The living wage should rise to €14.80 an hour from its current rate of €13.85 per hour to compensate workers for inflation, an advisory group has said.
The Living Wage Technical Group (LWTG) was set up in 2014 by trade unions and charities to lobby for a wage it believes allows a full-time worker (without dependants) to afford the goods and services that people have agreed are essential for enabling a life with dignity.
The recommended living wage of €14.80 per hour represents a 6.9 per cent (€0.95 per hour) change from the 2022/2023 rate of €13.85 per hour. It is higher than the €13.80 threshold recommended by the Government’s living wage which is 60 per cent of the median wage by 2026.
The LWTG’s proposed living wage rate is based on budget standards research undertaken by the Vincentian MESL Research Centre at SVP, and reflects the real costs faced by employees in Ireland, the group says.
The change to the annual living wage rate is determined by changes in living costs and income taxes.
Over the past year living costs have increased for most areas of expenditure included in the Government’s living-wage calculation. Within this, rising energy costs (+23 per cent) and food costs (+21 per cent) added €23 to the price of the average weekly basket. This significant pressure fuelled two-thirds of the required increase in the living wage rate.
Other areas of weekly expenditure which also grew notably include personal care (+9.2 per cent) and clothing (+5.9 per cent). Transport-related costs decreased slightly (-2.0 per cent).
Rent increases continue to be a significant factor pushing up the living wage rate, and increased by an average of 7.0 per cent (almost €13 per week). The new Rent Tax Credit has limited the impact of rising rents on the living wage rate required. Without the rent tax credit the hourly rate would have risen by a further €0.35 to €15.15.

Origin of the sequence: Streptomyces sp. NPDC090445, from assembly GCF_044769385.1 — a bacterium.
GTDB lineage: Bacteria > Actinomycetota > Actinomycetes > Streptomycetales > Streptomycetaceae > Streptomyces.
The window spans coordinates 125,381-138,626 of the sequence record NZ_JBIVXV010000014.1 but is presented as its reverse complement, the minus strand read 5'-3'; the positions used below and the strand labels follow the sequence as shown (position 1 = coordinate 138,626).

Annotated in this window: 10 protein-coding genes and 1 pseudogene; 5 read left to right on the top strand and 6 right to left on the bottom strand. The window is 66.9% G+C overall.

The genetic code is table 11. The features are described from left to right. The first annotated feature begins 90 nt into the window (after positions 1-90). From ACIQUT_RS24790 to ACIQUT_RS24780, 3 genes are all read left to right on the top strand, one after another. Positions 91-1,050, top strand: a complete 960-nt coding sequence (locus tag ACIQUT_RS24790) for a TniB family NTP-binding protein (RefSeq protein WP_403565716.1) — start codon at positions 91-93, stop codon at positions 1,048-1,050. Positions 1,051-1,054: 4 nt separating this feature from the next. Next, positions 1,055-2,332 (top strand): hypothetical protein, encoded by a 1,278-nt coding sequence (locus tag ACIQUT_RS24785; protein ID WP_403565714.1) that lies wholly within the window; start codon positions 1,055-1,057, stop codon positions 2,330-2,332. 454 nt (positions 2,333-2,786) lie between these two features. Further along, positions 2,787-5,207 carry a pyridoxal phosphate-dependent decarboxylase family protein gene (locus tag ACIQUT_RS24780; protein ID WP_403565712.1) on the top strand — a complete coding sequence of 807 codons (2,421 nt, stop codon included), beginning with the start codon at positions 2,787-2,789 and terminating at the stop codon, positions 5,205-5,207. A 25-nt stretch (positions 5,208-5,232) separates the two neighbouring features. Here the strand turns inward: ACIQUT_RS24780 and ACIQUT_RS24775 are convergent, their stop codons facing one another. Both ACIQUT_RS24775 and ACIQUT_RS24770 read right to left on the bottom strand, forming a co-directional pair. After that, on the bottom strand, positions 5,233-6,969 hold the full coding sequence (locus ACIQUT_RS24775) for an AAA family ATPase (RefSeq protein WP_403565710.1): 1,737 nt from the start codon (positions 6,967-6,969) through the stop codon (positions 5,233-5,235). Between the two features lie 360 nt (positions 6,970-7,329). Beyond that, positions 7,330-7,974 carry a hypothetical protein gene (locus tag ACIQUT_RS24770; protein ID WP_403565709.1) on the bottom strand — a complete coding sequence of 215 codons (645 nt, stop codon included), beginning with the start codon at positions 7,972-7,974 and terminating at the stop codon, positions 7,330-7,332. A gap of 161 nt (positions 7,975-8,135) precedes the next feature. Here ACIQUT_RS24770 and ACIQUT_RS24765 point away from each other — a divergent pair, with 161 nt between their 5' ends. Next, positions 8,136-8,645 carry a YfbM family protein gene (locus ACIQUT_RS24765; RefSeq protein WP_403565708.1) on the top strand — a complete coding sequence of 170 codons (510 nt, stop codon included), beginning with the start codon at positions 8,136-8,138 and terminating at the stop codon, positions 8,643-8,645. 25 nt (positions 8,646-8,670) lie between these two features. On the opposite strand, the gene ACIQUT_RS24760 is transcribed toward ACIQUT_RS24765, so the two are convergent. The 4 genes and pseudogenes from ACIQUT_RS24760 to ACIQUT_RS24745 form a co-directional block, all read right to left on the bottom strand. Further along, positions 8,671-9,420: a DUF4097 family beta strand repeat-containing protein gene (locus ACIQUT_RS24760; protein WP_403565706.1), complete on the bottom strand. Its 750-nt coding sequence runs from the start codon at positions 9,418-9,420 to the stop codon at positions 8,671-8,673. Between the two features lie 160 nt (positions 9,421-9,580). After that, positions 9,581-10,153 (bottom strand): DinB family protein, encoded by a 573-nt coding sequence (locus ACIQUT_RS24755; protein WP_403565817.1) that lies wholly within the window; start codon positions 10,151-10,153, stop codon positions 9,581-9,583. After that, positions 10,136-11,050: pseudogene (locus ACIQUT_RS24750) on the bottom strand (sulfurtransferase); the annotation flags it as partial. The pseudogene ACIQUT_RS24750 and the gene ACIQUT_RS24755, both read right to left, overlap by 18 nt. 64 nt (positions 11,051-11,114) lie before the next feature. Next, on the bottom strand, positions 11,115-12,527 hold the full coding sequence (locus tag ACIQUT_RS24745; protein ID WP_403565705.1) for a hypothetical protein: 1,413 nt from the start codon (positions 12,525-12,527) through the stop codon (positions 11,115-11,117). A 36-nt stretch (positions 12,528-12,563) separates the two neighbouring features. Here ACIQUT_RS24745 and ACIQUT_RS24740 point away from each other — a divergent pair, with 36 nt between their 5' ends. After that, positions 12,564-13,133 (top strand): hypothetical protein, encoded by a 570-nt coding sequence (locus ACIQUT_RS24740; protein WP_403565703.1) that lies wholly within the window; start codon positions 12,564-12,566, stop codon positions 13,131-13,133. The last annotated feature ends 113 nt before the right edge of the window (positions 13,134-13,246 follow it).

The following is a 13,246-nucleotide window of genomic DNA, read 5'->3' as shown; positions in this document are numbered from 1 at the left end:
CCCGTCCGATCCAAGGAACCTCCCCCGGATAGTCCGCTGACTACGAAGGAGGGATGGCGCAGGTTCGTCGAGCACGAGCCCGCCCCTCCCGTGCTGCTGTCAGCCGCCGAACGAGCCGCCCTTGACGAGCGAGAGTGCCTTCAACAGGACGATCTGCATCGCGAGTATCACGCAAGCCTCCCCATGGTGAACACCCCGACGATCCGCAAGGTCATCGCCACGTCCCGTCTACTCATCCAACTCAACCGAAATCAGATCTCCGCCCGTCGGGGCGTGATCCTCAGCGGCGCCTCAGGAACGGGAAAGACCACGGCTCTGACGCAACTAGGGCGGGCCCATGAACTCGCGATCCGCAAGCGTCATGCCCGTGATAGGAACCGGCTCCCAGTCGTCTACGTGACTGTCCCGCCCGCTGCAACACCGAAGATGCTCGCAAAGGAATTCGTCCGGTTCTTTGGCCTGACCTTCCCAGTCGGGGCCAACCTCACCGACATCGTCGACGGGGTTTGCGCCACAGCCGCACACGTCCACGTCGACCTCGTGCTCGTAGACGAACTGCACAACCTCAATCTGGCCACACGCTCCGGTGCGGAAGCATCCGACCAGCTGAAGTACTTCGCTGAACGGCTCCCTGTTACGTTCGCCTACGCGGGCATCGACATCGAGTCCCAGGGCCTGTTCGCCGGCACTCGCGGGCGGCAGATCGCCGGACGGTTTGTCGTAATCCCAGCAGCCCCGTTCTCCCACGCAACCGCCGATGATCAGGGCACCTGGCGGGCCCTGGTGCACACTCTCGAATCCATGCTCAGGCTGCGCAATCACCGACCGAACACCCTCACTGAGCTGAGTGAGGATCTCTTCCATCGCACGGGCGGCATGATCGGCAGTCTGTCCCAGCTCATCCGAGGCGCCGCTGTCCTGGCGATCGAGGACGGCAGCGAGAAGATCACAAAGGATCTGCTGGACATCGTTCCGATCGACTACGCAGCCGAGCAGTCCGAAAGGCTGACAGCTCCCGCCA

The living wage is based on price levels at the time of calculation (changes up to March 2023).
While the rate of inflation has reduced over recent months, the LWTG states that the living costs remain exceptionally high and official forecasts do not anticipate a return to earlier price levels.
It is estimated that approximately one-in-five full-time workers are earning less than the living wage in Ireland and the gap between the national minimum wage (€12.70 per hour in 2024) and the living wage will be €2.10 per hour next year.
Vincentian MESL Research Centre manager Robert Thornton said their calculations are based on a set of “similar figures which reflect a belief across societies that individuals working full‐time should be able to earn enough to enjoy a decent standard of living and meet minimum essential living costs.
“Having an income below this standard of living means doing without goods and services which are essential for taking part in the norms of everyday life in Ireland.”